Why female protagonists are important in the fantasy genre

One of my loves of fantasy is seeing so many lady heroines kicking ass and taking names. Not all of them are the typical “warrior” archetypes, but each of them has their own type of strength which really impacted upon me when I read it.

My current WIP has a number of female protagonists. A purposeful decision on my part – I wanted to write a story that shows the nuances of what it means to be a woman, whilst layering it up with some typical high fantasy drama and magic. My favourite childhood stories were those that showed me that ladies could be heroes too, and they didn’t all have to be warriors to be “strong” characters.

As a child, and especially within the fantasy genre, female characters used to be a rare sight. When I did find a story that had a lady who was a protagonist, I would engage with the story more.

Why female protagonists are important

Characters are broad and varied, coming from different races, sexualities and genders. To make them interesting, you must both challenge the readers preconceptions of the character and make them as rich and varied as real people.

To do that, you need to have variety in your characters, and this is needed ten-fold in your protagonists. To avoid your protagonists being a collective of assumptions and stereotypes, you need to present the reader with a number of protagonists who share some of the same traits, but them give them the opportunity to demonstrate that they are also completely different people.

In the context of this article, we’re talking about female protagonists, so for the purposes of this article I’ll be using their gender as that “shared trait”.

By having more than one female character, you have an opportunity to demonstrate how varied a gender can be. You can have women who are tall or short, strong or weak, feminine and unfeminine, all of whom are given equal space within the story to demonstrate their own strengths. Maybe you have a lady who is feminine but feisty, and another who hates dressing feminine but is a soft romantic at heart. Now you give both of them the opportunity to go on a magical adventure, to save the day, and those traits are not how they are defined, but how they are made more real in the reader’s eye.

But the traits are not just about how the characters are different. You can then utilise their shared experiences from their shared traits to build in further depth into the story. Maybe there are aspects of your story that are gender specific, which allows both women to engage with a dialogue about their gender, and how it affects them.

Why your story themes are important.

Another aspect of writing is what themes you are weaving throughout your story. What are you trying to tell the reader – are you trying to inspire them? Show them inequality? Challenge their preconceptions of the world? Show them a better world?

Once you nail down the themes of your story, you can then go back to the traits in your characters and decide which ones you want to pull on. Are you writing a story that is about adventure and magic? Then your traits are likely to be in the background only, complementing your main storyline. Are you writing a story to comment on society & how gender is wrapped up in that society? Then you might want to pull on the gendered traits more, and put the characters into situations which challenge the reader’s preconception of those traits.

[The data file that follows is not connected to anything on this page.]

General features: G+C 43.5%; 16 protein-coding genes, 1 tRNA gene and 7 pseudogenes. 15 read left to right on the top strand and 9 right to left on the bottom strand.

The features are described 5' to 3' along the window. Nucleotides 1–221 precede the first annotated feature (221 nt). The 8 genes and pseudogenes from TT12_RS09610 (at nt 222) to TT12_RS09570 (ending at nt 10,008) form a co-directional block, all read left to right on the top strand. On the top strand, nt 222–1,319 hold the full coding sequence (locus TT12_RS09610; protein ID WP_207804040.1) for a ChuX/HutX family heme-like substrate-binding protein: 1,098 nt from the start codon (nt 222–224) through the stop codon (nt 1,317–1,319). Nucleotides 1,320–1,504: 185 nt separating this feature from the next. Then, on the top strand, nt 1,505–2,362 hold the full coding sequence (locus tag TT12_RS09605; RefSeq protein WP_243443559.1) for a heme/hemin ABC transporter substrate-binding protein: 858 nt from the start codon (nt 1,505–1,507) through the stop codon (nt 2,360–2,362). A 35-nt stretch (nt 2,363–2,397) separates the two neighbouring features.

I think the majority of the time, where “female” characters fall down are when their sole defining trait is the fact they are female. Not their personality, attitude, history, likes, dislikes or other drivers. Everything happens to them because they are a woman. Not that everything happens to them because they’re the chosen one who must save the day from the looming evil on the horizon.

Some of my favourite female characters in the fantasy genre

Wheel of Time

When I was writing this list, I realised just how much of an impact the Wheel of Time had on me as a child. Is it perfect? No, it’s not – there are a lot of bustling skirts and heaving bosoms describing multiple ladies. But it is an example of how to create multiple lady characters both defined by their gender (through the magic system), but given the depth that exists in every human.

My favourites in this series are:

  • Siuan Sanche –she is my all time favourite character, and my all time heroine. She only really comes into the fore as a protagonist in the latter half of the series, but she has a sheer stubbornness and resolute attitude in the face of adversity.
  • Nyneave al’Meara – one of my other favourites. She is incredibly passionate, outspoken, stubborn, but also selfless and caring. She is a great example of a complex female character.

Stormlight Archive.

Does everything come back to Brandon Sanderson? When it comes to naming my favourite characters, yes it does. He has created some fantastic female characters throughout this series. My favourites are:

  • Shallan Davar – her story is one of determination and overcoming her fears.One of the themes of the Stormlight Archive is that the Radiant achieve their powers by overcoming something in their past. She’s feisty and brave, but creative and kind at the same time.
  • Jasnah Kholin – another protagonist of the Stormlight Archive, her defining traits are her scholarship and her bravery. She’s as capable a warrior as she is a scholar and makes for a rather excellent ruler too.

Image Credit: Photo by Larm Rmah on Unsplash

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